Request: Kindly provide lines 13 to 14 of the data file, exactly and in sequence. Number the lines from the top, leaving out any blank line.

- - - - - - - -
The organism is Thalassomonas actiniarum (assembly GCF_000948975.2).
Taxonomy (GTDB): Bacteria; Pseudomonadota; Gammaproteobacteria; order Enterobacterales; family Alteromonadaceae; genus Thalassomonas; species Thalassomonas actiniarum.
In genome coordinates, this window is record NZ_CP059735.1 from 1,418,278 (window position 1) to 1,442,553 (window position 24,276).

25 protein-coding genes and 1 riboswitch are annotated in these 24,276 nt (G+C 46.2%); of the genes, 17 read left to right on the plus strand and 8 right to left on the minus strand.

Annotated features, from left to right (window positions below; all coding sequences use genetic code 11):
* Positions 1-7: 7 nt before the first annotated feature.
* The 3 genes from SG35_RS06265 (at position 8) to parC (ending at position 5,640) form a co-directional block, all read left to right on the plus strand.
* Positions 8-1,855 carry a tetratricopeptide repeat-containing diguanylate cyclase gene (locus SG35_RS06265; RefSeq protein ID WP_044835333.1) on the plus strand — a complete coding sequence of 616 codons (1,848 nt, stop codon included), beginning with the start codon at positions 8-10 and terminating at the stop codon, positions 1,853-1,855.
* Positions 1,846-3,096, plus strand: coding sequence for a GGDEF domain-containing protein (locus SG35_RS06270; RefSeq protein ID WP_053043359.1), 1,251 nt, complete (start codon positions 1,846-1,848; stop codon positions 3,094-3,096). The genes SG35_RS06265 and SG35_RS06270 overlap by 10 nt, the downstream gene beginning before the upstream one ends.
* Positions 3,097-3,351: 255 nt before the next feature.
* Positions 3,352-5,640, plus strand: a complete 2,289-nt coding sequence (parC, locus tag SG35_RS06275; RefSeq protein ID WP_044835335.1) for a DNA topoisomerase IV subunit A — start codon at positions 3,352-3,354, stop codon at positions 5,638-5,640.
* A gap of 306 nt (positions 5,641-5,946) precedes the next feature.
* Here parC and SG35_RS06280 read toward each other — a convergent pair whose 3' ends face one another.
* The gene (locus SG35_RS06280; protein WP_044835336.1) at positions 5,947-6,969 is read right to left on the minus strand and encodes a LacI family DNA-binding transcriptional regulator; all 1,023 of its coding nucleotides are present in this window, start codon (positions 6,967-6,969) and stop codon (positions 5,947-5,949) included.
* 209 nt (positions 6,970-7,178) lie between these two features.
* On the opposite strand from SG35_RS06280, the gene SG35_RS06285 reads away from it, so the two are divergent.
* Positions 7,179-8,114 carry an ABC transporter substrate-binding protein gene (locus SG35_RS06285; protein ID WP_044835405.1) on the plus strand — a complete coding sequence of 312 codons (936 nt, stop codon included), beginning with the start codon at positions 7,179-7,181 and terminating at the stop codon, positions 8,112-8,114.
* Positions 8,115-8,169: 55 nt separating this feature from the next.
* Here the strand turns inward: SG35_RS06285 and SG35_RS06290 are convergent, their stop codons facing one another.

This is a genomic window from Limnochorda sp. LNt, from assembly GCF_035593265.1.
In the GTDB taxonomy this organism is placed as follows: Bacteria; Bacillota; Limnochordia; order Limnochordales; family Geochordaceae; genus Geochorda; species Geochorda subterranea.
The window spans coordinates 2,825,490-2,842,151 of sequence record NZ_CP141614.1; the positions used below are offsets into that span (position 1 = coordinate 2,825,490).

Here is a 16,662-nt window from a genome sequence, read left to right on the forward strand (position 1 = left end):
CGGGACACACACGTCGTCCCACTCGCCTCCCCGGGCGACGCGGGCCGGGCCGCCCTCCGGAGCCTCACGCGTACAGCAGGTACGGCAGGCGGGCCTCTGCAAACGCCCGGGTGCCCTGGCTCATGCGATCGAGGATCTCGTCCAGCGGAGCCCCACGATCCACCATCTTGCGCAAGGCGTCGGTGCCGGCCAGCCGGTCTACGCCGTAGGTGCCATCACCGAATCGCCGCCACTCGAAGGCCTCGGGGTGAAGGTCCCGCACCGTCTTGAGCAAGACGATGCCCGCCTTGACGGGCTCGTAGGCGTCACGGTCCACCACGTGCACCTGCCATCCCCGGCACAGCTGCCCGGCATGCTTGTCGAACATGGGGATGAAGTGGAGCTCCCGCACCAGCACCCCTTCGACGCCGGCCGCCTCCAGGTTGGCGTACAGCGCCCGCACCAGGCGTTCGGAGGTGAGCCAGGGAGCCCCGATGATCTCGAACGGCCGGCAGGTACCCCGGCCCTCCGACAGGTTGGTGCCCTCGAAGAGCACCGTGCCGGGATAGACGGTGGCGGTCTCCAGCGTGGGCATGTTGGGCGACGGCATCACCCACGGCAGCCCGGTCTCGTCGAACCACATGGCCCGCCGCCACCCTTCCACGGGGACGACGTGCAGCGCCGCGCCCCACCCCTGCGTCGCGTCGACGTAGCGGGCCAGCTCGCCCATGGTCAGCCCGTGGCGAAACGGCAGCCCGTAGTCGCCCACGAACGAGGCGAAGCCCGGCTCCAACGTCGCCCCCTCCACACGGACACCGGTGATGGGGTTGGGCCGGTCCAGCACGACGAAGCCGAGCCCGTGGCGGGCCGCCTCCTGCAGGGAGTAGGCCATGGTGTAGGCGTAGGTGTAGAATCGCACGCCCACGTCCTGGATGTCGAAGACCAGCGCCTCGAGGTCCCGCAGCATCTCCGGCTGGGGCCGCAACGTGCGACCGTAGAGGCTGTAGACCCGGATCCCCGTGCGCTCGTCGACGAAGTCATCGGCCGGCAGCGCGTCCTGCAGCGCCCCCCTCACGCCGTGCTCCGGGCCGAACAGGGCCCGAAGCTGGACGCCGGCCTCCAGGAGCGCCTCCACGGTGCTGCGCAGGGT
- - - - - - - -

* Here parC and SG35_RS06280 read toward each other — a convergent pair whose 3' ends face one another.
* The gene (locus SG35_RS06280; protein WP_044835336.1) at positions 5,947-6,969 is read right to left on the minus strand and encodes a LacI family DNA-binding transcriptional regulator; all 1,023 of its coding nucleotides are present in this window, start codon (positions 6,967-6,969) and stop codon (positions 5,947-5,949) included.